Gas(redirected from lewisite gas)
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Various legal issues arise concerning the use and distribution of gas.
A Municipal Corporation does not have the duty to supply gas to its population. In the event that a city assumes the performance of such function, it is acting merely as a business corporation.
The charter of a gas company is a franchise granted by the state. The manufacture of distribution of gas for light, fuel, or power is a business of a public character, and, therefore, a gas company is ordinarily considered to be a public or quasi-public corporation or a business affected with a public interest. A state may regulate gas companies for the protection of the public and may delegate its regulatory powers to municipal corporations in which gas companies operate. In a number of states, gas companies are subject to a public service commission or other such agency. The jurisdiction of the commission ordinarily includes the power to establish rates and to set forth rules and regulations affecting the service, operation, management, and conduct of the business.
Upon obtaining a franchise to supply gas to a particular geographic area, a gas company is bound to fulfill its obligation; it cannot withdraw its service from an area merely because it is dissatisfied with the rates permitted there. Once the franchise of a company has expired, it may withdraw the service. A court may, in certain instances, enjoin the discontinuance of service for a reasonable period—to circumvent undue hardship and inconvenience to the residents of the area.
A gas company has the duty to serve all those who are within the franchise area who desire service and subscribe to the reasonable rules that it may set forth. A municipality or corporation supplying gas may make reasonable rules and regulations to secure the payment of bills, such as eliminating service to the consumer. If there is a genuine controversy about the amount owed, a company is not permitted to discontinue service. A gas company may not require the owner or occupant of a building to pay over-due and unpaid bills by a former owner or occupant before it continues service to the building. Some statutes require that gas companies install a meter on the premises, in order to register the consumption of gas by each customer; and where a customer tampers with the meter and uses a significant amount of unmetered gas, the company can discontinue service and refuse to restore it until the customer pays the amount due for the unmetered gas taken.
A gas company that wrongfully refuses to supply a customer with gas is liable for damages. There are also statutory penalties in some states for such wrongful refusal.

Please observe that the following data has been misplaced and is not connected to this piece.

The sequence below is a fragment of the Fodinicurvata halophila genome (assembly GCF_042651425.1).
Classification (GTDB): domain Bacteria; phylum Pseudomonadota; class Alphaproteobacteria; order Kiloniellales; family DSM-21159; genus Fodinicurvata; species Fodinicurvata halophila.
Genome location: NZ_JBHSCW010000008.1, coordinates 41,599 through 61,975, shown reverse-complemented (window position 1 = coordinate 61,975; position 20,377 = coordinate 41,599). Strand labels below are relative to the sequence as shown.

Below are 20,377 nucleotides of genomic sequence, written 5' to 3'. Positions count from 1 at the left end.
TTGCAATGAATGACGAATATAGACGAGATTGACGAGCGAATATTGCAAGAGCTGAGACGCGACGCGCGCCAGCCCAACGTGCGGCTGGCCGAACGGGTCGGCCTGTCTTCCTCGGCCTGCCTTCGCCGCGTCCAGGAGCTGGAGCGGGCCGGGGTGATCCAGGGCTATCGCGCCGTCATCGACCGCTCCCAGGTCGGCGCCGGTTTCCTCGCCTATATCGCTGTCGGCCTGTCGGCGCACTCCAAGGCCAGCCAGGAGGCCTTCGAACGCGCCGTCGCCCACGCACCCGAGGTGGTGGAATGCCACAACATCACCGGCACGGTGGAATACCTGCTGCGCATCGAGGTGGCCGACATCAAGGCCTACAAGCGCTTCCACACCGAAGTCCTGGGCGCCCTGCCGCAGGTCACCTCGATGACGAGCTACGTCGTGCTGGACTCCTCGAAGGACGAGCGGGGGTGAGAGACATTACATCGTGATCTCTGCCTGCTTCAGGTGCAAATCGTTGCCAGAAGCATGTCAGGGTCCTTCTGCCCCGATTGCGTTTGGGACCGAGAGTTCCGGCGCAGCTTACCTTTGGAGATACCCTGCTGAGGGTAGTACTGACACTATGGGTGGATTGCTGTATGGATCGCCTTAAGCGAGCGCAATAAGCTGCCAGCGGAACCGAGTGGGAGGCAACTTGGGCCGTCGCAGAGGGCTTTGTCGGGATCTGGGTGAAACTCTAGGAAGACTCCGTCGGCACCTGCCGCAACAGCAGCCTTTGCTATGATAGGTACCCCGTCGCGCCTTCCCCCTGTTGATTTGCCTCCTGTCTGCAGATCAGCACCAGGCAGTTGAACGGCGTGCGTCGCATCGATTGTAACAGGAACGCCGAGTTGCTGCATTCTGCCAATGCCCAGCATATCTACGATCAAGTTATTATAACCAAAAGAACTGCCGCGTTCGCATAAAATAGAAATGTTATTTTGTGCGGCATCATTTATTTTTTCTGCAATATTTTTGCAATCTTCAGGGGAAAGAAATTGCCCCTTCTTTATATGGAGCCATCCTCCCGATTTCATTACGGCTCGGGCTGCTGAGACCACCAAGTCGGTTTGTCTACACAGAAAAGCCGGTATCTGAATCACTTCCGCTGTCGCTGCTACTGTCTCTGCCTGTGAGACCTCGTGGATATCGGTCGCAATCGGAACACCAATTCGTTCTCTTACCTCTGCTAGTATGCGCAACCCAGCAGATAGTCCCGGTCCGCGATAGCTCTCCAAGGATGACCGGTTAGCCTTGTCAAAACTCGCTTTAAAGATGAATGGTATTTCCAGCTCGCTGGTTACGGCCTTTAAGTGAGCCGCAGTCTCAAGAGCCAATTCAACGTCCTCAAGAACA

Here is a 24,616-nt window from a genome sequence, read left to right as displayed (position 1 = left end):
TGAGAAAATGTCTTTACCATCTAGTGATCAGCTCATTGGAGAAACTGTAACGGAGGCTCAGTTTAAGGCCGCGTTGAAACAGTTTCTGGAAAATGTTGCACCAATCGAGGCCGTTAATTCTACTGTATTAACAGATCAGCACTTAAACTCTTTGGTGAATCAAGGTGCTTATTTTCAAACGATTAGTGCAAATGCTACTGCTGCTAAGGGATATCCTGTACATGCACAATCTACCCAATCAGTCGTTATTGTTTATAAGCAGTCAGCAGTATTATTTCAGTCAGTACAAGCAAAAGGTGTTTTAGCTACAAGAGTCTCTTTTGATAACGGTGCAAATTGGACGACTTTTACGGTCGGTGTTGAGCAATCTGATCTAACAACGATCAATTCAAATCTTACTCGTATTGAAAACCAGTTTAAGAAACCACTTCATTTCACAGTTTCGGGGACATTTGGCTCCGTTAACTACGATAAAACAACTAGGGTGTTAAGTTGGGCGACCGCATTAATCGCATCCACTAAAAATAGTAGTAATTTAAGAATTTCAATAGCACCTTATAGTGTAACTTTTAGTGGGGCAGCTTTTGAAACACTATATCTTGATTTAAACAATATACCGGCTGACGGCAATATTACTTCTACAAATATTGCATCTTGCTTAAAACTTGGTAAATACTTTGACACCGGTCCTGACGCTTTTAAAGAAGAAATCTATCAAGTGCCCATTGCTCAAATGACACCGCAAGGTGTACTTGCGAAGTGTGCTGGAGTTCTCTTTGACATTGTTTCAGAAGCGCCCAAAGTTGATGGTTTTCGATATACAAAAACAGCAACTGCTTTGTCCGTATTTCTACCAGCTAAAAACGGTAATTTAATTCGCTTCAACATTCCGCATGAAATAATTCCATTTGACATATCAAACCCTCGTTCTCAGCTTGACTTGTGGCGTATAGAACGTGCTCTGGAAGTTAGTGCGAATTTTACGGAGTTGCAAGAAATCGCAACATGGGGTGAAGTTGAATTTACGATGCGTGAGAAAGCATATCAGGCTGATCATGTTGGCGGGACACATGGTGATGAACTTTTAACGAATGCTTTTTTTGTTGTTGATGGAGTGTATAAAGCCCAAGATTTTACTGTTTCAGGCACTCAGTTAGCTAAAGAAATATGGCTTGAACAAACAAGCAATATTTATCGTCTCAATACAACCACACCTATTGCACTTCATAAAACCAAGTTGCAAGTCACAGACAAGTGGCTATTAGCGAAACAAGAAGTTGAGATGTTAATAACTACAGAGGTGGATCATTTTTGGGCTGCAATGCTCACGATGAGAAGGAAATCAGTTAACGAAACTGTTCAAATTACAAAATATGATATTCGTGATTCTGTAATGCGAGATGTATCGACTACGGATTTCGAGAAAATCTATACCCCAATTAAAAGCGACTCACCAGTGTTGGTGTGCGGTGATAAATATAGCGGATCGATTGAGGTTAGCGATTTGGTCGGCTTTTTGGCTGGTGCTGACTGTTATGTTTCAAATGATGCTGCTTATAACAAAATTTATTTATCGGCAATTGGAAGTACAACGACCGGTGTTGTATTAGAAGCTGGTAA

A gas company is under the obligation to exercise ordinary care in the construction of its works and the conduct of its business in order to protect life and property.
Gas has a highly dangerous and volatile character and tends to escape. A gas company must, therefore, exercise care to avoid harm to others and is liable for its Negligence that results in injury to others by reason of the escape or explosion of gas. It must exercise reasonable care in the inspection of its pipes to ensure that leaks may be discovered promptly; and if leaks or defects in the pipes of the company occur due to faulty construction or maintenance, the company is liable for resulting injuries, even though it did not know about the leak.
In the event that the company has taken due care in the inspection of its pipes and a defect or a break occurs through natural causes or by the act of a third person, the gas company must be given notice of the defect and reasonable time to repair it before liability accrues. A gas company subject to notice that gas is escaping is under an obligation to shut off the gas supply until the necessary repairs have been made.
A gas company has a property right in the mains and pipes and other appliances, and where there is unauthorized interference with, or damage to, this property, the company is entitled to recover damages and an Injunction if the circumstances so warrant.
A gas company has a legal obligation to charge reasonable rates. One of the main purposes of the regulation of gas companies is to prescribe fair and reasonable rates for the selling of gas to the public. Rate increases are permitted only following an impartial and complete investigation—with the object of doing justice to the gas company as well as the public. Relief can be sought in the courts if gas rates are unreasonable—to determine whether the rate making body acted beyond the scope of its power or against the weight of the evidence. The courts, however, cannot decide what rates are reasonable, nor can they put those rates into effect.